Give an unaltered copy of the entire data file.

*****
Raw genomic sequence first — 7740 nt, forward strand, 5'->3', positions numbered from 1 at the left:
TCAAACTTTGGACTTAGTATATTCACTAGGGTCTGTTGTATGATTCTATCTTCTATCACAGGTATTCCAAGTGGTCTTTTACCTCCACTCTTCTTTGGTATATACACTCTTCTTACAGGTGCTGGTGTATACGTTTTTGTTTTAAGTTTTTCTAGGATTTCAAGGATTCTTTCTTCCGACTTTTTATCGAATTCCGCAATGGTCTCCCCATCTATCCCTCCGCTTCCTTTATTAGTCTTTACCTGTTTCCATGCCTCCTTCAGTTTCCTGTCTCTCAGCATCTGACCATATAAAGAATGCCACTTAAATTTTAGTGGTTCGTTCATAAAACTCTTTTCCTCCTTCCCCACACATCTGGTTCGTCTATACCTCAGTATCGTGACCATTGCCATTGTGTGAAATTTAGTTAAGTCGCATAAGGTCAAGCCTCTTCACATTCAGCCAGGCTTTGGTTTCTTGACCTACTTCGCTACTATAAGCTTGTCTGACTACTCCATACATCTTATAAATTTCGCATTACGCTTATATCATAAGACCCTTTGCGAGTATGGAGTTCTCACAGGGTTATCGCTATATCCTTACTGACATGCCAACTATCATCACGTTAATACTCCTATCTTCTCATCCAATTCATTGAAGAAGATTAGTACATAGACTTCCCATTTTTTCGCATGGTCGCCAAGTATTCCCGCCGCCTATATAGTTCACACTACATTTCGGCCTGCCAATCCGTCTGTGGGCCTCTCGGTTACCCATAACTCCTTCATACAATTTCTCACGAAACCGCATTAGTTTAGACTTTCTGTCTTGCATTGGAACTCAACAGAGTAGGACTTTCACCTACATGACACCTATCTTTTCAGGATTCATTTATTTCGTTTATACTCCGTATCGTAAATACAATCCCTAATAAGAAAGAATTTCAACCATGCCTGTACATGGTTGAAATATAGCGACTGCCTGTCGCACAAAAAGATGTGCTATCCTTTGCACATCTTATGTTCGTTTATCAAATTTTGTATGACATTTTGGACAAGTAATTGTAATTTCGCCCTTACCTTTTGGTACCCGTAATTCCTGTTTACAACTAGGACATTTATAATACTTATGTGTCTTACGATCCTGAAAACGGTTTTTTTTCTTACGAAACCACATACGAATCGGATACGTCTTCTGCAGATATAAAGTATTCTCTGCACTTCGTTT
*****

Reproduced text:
Raw genomic sequence first — 7740 nt, forward strand, 5'->3', positions numbered from 1 at the left:
TCAAACTTTGGACTTAGTATATTCACTAGGGTCTGTTGTATGATTCTATCTTCTATCACAGGTATTCCAAGTGGTCTTTTACCTCCACTCTTCTTTGGTATATACACTCTTCTTACAGGTGCTGGTGTATACGTTTTTGTTTTAAGTTTTTCTAGGATTTCAAGGATTCTTTCTTCCGACTTTTTATCGAATTCCGCAATGGTCTCCCCATCTATCCCTCCGCTTCCTTTATTAGTCTTTACCTGTTTCCATGCCTCCTTCAGTTTCCTGTCTCTCAGCATCTGACCATATAAAGAATGCCACTTAAATTTTAGTGGTTCGTTCATAAAACTCTTTTCCTCCTTCCCCACACATCTGGTTCGTCTATACCTCAGTATCGTGACCATTGCCATTGTGTGAAATTTAGTTAAGTCGCATAAGGTCAAGCCTCTTCACATTCAGCCAGGCTTTGGTTTCTTGACCTACTTCGCTACTATAAGCTTGTCTGACTACTCCATACATCTTATAAATTTCGCATTACGCTTATATCATAAGACCCTTTGCGAGTATGGAGTTCTCACAGGGTTATCGCTATATCCTTACTGACATGCCAACTATCATCACGTTAATACTCCTATCTTCTCATCCAATTCATTGAAGAAGATTAGTACATAGACTTCCCATTTTTTCGCATGGTCGCCAAGTATTCCCGCCGCCTATATAGTTCACACTACATTTCGGCCTGCCAATCCGTCTGTGGGCCTCTCGGTTACCCATAACTCCTTCATACAATTTCTCACGAAACCGCATTAGTTTAGACTTTCTGTCTTGCATTGGAACTCAACAGAGTAGGACTTTCACCTACATGACACCTATCTTTTCAGGATTCATTTATTTCGTTTATACTCCGTATCGTAAATACAATCCCTAATAAGAAAGAATTTCAACCATGCCTGTACATGGTTGAAATATAGCGACTGCCTGTCGCACAAAAAGATGTGCTATCCTTTGCACATCTTATGTTCGTTTATCAAATTTTGTATGACATTTTGGACAAGTAATTGTAATTTCGCCCTTACCTTTTGGTACCCGTAATTCCTGTTTACAACTAGGACATTTATAATACTTATGTGTCTTACGATCCTGAAAACGGTTTTTTTTCTTACGAAACCACATACGAATCGGATACGTCTTCTGCAGATATAAAGTATTCTCTGCACTTCGTTT